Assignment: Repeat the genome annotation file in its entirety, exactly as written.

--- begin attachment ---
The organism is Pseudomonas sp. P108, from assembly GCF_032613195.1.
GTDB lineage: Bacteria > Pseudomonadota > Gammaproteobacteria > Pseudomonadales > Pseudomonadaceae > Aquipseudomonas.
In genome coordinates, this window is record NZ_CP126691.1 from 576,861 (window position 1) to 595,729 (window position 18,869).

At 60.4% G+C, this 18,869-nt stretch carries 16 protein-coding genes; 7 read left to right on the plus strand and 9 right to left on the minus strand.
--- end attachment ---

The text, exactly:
The organism is Pseudomonas sp. P108, from assembly GCF_032613195.1.
GTDB lineage: Bacteria > Pseudomonadota > Gammaproteobacteria > Pseudomonadales > Pseudomonadaceae > Aquipseudomonas.
In genome coordinates, this window is record NZ_CP126691.1 from 576,861 (window position 1) to 595,729 (window position 18,869).

At 60.4% G+C, this 18,869-nt stretch carries 16 protein-coding genes; 7 read left to right on the plus strand and 9 right to left on the minus strand.